By Steve Lichtenstein
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In the normal course of NBA business, a player’s mid-September ankle injury is not something that should register more than one skip in the heartbeat of a fan base.
But when that ankle belongs to Nets star point guard Deron Williams, you’ll have to excuse me for reacting with language slightly stronger than “Uh-oh.”
Williams, who is hosting a charity dodgeball tournament at Basketball City this week, is in a walking boot after he incurred a sprained right ankle and bone bruise during a recent workout in Utah. The Nets’ report that Williams will be ready to go when training camp opens at Duke on October 1 has barely registered in my head.
That’s because it took All Star-break platelet injections in both ankles for the real Williams to arrive in Brooklyn last season—I know, it wasn’t an understudy wearing number eight during the first 50 games, it was just that Williams was in so much pain from injuring the ankles while winning Olympic gold in the 2012 Summer Games that his game was unrecognizable.
He had no lift or explosion before the treatments. He was headed for a career-worst shooting efficiency. Fortunately, his resurgence during the final third of the season alleviated concerns that his nearly $100 million long-term contract signed a year ago was not a total bust.
Still, no matter how minor this injury turns out to be, you needn’t be John Wooden to understand that basketball players first and foremost have to take care of their feet. It only takes a few of these instances before people start throwing around the word “chronic.”
And this is where things get dicey for Nets fans. For Williams is the Nets’ sole indispensable player.
For all the plaudits thrown in Brooklyn’s direction for their various dealings this offseason to attempt to vault into the NBA’s elite stratosphere, from the blockbuster trade that landed future Hall of Famers Kevin Garnett and Paul Pierce to the quieter yet very effective free agent signings of role players like Andrei Kirilenko, Alan Anderson and Shaun Livingston, this thing doesn’t work the way owner Mikhail Prokhorov planned without Williams playing at his peak level.
With rookie coach Jason Kidd leading from the sideline, Williams was set up to be the proverbial coach on the floor. Williams will be in charge of establishing the tempo and then getting his teammates set up before delivering one of them the ball in prime scoring position. Unless he decides to call his own number.
In addition to doling out eight assists per game, Williams averaged 22.9 points per game while shooting 42 percent from three-point distance after the treatments last season. Where will the Nets get that kind of production if he’s out of the lineup?
The Nets bulked up in the frontcourt in the offseason to compensate for their forwards’ subpar performances last season, hedging their bets on Garnett’s and Pierce’s advanced ages through new contracts to quality reserves Andray Blatche, Anderson and Kirilenko. Not to mention holdovers Reggie Evans and Mirza Teletovic, who can respectively provide rebounding and perimeter shooting in certain situations.
But $189 million (which includes Prokhorov’s projected luxury tax payments) only gets you so far in the salary cap era. The Nets do not have that kind of depth at point guard.
Livingston is a nice backup, a player with good size and court vision who has had to adjust his game following a devastating knee injury in 2007. Unfortunately, he is a dreadful long-range shooter. He made as many three-point field goals last season (zero) as the bricklaying Evans.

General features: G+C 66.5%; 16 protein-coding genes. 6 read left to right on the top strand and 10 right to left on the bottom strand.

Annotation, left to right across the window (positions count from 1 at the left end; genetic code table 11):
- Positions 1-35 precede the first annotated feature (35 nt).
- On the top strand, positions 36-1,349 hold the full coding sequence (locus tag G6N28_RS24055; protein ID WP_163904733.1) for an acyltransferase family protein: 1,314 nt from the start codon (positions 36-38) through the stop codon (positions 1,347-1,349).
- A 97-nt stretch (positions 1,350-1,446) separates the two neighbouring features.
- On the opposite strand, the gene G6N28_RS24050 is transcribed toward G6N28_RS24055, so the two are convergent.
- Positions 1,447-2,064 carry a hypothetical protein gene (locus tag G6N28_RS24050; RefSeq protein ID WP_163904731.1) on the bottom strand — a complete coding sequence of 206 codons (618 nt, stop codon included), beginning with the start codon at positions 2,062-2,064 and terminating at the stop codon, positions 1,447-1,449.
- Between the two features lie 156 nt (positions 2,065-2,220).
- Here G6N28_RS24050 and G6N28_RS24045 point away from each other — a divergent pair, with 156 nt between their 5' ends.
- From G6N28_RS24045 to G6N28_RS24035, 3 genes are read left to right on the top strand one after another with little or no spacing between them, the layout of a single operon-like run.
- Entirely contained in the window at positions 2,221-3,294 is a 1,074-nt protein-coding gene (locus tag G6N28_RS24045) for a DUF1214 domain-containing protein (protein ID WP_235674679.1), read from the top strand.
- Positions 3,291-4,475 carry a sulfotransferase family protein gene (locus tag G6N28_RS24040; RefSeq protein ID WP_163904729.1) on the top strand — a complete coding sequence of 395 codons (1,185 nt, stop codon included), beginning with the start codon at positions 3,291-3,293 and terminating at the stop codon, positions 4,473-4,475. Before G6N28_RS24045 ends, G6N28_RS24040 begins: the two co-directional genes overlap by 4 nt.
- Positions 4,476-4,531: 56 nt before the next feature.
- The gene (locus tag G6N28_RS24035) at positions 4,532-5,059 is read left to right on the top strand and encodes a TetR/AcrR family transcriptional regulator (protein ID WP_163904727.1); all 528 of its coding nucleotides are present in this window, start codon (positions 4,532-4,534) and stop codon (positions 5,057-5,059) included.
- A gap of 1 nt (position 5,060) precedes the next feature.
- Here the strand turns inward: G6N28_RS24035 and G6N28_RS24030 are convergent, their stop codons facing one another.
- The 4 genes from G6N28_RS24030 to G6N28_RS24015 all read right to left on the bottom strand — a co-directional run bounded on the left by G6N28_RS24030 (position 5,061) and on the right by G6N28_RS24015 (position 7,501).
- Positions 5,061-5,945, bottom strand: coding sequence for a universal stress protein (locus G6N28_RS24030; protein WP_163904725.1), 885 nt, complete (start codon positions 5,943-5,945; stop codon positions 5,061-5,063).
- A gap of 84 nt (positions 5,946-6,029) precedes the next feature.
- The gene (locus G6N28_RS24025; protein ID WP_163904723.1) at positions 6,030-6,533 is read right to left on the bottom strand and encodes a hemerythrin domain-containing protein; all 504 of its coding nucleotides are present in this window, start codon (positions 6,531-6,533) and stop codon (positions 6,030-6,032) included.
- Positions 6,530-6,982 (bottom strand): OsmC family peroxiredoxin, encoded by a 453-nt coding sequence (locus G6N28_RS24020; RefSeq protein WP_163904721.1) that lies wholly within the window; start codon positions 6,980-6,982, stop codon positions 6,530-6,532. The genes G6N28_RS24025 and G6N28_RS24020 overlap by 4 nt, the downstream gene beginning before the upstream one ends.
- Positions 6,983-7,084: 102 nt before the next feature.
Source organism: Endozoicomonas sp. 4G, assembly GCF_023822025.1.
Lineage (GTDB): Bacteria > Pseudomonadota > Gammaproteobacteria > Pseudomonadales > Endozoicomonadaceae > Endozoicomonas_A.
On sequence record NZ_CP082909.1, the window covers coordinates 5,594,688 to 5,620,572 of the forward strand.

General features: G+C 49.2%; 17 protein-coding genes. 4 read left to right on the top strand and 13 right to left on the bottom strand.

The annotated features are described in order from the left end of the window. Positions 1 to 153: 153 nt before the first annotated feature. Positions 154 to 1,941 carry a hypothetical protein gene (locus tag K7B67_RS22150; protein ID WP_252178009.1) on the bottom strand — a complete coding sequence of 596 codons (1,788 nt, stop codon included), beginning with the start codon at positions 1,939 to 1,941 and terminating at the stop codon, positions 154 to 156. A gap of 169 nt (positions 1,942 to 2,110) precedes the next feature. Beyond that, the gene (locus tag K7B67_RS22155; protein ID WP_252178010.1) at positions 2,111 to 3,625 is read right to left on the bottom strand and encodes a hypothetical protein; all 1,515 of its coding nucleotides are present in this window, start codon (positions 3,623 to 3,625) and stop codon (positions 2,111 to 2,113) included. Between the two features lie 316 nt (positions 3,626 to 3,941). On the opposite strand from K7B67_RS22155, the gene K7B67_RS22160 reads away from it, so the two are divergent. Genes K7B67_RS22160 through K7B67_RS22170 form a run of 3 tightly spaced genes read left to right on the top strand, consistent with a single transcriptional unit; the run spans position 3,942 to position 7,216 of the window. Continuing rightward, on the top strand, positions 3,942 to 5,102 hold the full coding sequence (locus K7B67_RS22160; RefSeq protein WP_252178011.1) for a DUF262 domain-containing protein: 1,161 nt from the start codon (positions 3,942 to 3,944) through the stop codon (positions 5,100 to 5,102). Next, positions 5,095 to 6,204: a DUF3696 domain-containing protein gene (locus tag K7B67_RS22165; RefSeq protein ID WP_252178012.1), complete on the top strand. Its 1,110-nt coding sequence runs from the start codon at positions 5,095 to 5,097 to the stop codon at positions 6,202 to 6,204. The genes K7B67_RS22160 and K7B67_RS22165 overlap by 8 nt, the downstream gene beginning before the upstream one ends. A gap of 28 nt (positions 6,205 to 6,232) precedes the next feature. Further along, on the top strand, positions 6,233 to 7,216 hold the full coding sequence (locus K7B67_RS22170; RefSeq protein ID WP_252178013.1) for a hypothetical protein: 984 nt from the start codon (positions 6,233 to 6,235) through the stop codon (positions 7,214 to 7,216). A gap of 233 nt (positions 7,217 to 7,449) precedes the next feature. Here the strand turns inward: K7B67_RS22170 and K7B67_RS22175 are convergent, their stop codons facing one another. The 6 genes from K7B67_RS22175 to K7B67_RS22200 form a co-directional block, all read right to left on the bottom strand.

That’s not what the Nets need when they play against opponents who will surely pack the paint to combat the Nets’ inside prowess, whether it’s off post-ups for center Brook Lopez or isolations for Pierce or guard Joe Johnson. C.J. Watson, who signed a free agent deal with Indiana over the summer, was very effective coming off the bench to spell (and sometimes play with) Williams last season thanks to 41.1 percent shooting from beyond the arc.
Earlier in his career, Jason Terry, who tagged along with Garnett and Pierce in the trade with Boston, could be counted on to match that rate. But at age 36, Terry doesn’t have the same spring in his legs. Besides, while the Nets could get away with Terry running the point for short periods, he is better suited off the ball, where he can hang out on the weak-side corner to take the open threes that were so often clanked last season by the departed Gerald Wallace and Keith Bogans.
The Nets also return Tyshawn Taylor for his sophomore year. Taylor was a one-hit wonder last season, coming off the bench one night in February to spark an overtime win in Indiana. He did little else outside of garbage time. From the few games I saw in the Summer League (not that that’s a true tell-all of a player’s worth), Taylor’s game has not grown to the point where he can be thrown into the fire against top competition.
No, despite all the other stars wearing Brooklyn Black this year, Williams is the one player the Nets need to stay in good health. The Nets have already arranged for Garnett to take games off and don’t need to load veterans like Pierce and Johnson with major minutes. They’re even set up in case Lopez’ feet act up, as Blatche averaged 17.6 points and 8.9 rebounds in the seven games Lopez missed last December and have added first-round draft pick Mason Plumlee as an extra body.
But there’s no similar plan for another Williams disappearance.
So I’m crossing my fingers that this latest tweak is just a fluke. Hopefully Williams doesn’t feel the need to rush back to work until he’s fully healed. For the Nets to make that leap this season, this is one situation they will have to dodge.
For a FAN’s perspective of the Nets, Jets and the NHL, follow Steve on Twitter @SteveLichtenst1.
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